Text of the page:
Caterpillar slashes forecast again, sees slowing economy
By Ernest Scheyder, Reuters
October 24, 2012, 12:17 am TWN
Reuters--Caterpillar Inc., the world's largest maker of tractors and excavators, slashed its 2012 forecast for the second time this year and warned the global economy was slowing faster than it had expected.
The cautionary note was the latest in a string of comments from multinational manufacturers, including General Electric Co. and Honeywell International Inc., that the economic recovery remains tenuous and tepid at best.
Caterpillar's retail dealers are selling off inventories, rather than buying new machines, forcing the company to idle some production at plants earlier this year with additional shutdowns coming, executives said on Monday.
"As we've moved through the year, we've seen continued economic weakening and uncertainty," Chief Executive Doug Oberhelman said in a statement.
The statement also noted that sales in China, the world's largest user of construction equipment, had also declined in the quarter and had yet to improve, although Caterpillar expected China's construction industry to pick up through next year.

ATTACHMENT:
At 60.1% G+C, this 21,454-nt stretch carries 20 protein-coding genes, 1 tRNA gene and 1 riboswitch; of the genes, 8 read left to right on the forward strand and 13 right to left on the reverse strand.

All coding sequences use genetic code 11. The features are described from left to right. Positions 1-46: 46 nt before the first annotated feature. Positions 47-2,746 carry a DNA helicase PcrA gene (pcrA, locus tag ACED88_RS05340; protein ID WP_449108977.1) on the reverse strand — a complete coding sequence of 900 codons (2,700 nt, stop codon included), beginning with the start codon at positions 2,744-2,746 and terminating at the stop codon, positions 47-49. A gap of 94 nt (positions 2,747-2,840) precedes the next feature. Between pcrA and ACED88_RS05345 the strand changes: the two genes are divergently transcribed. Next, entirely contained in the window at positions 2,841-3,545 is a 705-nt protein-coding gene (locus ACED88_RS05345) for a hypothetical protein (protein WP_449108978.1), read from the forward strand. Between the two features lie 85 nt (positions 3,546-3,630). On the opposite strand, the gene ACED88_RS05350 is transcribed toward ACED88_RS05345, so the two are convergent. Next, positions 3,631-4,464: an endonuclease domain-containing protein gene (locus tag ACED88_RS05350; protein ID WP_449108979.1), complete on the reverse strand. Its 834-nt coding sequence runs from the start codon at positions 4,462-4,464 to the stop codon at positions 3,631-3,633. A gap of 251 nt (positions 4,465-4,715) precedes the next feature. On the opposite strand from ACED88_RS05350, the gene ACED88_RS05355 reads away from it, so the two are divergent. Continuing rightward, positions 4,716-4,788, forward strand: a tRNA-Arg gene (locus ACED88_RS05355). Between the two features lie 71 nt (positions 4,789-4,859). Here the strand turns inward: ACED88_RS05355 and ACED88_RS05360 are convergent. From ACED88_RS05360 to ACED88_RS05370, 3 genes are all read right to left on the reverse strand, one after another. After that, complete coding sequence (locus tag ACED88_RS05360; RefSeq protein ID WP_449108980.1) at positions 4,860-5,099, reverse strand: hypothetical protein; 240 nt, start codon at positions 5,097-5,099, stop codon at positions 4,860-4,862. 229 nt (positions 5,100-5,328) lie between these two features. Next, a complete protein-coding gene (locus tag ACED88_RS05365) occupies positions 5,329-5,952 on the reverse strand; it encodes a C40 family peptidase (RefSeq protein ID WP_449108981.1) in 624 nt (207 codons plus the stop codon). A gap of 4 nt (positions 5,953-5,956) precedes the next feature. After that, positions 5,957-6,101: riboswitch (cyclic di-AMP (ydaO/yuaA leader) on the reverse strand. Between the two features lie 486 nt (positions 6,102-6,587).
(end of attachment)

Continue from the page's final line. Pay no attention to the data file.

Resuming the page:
Caterpillar does not expect the global economy to begin to improve until the second half of 2013. It anticipates that China will take further steps to prod its slowing economy.
"We expect additional easing in 2013 and project economic growth will improve to 8.5 percent" in China, it said. That forecast compares with economists' expectations for 7.8 percent, according to a recent Reuters poll.
The company's shares rose 1.45 percent to US$85.08 on Monday.
Analysts and investors said the stock, down more than 20 percent in the past six months, appeared to offer a good buying opportunity given Caterpillar's strong growth prospects after the world economy recovers.
"The next couple of quarters will be tough-going, but longer-term I don't think their competitive position is threatened," said Morningstar analyst Adam Fleck. "They're still globally the world leader, and this isn't an industry that is going away."